4) No Fortification shall be placed within 3″ of another piece of terrain or fortification other than an aegis defence line which can be placed in and around terrain.

Most implementations of this rule do require/allow a piece of terrain to be removed with TO approval when placing a large fortification, but they essentially ignore the Aegis wall.
The Aegis is by far the most common fortification people take for good reason – it’s cheap, effective and it can fit virtually anywhere. If people put it in terrain or run it through a forest or ruin they are usually doubling-up on a cover save the wall already gave them, so opponents have little reason to complain.
Letting players just get on with it and place their walls anywhere in their table half reduces overhead for the TOs, who should then find it more easy to deal with the 1 in 10 who bring something more chunky that actually requires attention.
This is my favourite solution of the lot, and probably the one used most often.

5) No Fortification shall be placed within 3″ of another piece of terrain or fortification including the Aegis Defence Line.

This is very similar to the rule above, and at first sounds like it’s closer to the rule book, which doesn’t distinguish between the Aegis and any other fortification. However in reality by the letter of the law it is impossible for an Aegis in your own half of the table to be placed in an illegal position – it’s always the terrain that should be 3” from it rather than vice-versa.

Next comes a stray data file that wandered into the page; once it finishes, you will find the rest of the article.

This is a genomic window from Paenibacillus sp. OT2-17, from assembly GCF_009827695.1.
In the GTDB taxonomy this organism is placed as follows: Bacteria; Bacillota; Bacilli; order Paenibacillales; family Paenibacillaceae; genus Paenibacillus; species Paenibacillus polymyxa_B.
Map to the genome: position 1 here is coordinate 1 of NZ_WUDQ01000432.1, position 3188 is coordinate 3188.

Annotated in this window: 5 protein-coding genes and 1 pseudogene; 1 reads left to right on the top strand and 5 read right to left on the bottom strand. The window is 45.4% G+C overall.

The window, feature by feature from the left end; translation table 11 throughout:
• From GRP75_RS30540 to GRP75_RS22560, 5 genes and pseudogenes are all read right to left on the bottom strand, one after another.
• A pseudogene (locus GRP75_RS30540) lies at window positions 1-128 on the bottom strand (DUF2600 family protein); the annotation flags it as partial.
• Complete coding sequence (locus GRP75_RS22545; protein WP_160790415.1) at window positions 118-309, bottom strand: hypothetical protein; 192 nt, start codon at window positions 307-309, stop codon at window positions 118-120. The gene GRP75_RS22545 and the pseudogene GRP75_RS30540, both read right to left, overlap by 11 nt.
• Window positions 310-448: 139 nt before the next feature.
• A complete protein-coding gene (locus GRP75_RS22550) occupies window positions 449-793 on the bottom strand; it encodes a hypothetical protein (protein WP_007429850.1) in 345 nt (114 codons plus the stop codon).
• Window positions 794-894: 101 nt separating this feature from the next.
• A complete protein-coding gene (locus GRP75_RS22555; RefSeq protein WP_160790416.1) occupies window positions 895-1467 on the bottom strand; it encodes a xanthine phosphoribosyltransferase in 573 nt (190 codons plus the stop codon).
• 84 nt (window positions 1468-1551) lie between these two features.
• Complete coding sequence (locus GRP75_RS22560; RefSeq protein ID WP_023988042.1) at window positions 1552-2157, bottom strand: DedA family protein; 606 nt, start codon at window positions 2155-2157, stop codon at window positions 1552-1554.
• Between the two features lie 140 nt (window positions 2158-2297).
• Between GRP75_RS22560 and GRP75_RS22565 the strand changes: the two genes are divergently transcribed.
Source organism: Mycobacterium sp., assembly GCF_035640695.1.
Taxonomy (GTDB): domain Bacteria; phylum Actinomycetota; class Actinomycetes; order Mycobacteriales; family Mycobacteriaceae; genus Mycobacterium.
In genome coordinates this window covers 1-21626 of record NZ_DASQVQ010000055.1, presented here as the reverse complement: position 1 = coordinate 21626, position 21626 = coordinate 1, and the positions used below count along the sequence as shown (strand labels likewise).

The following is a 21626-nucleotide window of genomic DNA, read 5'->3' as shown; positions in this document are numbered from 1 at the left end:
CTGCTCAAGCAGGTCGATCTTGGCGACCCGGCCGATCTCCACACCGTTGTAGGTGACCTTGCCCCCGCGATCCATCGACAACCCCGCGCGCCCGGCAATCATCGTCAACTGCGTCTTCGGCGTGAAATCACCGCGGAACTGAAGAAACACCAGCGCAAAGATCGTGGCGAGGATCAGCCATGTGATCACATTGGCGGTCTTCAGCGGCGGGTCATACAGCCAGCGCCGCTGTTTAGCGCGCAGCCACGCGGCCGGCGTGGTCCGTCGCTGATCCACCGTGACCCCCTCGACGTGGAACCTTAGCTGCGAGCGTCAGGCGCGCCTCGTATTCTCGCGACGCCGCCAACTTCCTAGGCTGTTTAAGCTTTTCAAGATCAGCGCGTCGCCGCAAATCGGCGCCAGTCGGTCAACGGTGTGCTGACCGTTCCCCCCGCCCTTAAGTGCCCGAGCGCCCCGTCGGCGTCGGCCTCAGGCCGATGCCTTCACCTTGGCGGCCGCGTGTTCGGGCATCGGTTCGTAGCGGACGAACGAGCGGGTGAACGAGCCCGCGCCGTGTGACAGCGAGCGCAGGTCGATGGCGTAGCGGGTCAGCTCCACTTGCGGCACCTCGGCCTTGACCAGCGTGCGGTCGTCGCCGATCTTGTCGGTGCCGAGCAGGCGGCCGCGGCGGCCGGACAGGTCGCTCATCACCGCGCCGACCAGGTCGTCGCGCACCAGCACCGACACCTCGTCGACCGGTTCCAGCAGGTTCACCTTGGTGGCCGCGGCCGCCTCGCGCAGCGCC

Since that means this is just another house rule, there is very little to be gained by trying to attempt it and it is a lot less practical than just placing the Aegis. It would require terrain to be just over 6” apart, and the existing terrain would dictate the exact path the wall follows. We’re talking about a lot of hassle and weird placement for not much gain.

In conclusion:

I’ve described five different ways Fortifications are treated at tournaments, and none of them are RAW. If you take a step back from how rigid most 40K players are about the rules, the great surprise is that everyone seems to be fine with this. And so they should be -in many ways, 40K is like a game.
To Tournament Organisers I recommend using a version of “4) No Fortification shall be placed within 3″ of another piece of terrain or fortification other than an aegis defence line which can be placed in and around terrain.” It’s fairly simple, low maintenance, and a lot less vulnerable to people ‘gaming’ the system.
I can’t recommend against the rule ‘Fortifications that don't fit will be destroyed’ enough – better to ban them entirely than to gouge out a piece of someone’s army based on the random chance of which table they are assigned to and how densely populated with terrain it is.
To Players, if you plan to use anything more ambitious than the Aegis wall, I recommend checking what rules the event will be using before sending in an army list. Losing a sky shield to TO rules would be a tragedy, but losing a bastion with a quadgun or a Fortress of Redemption would be a disaster.
PS – I listed the five I am aware of, but if anyone knows of other rules used for Fortifications at tournaments post below and I will add it to the post-script.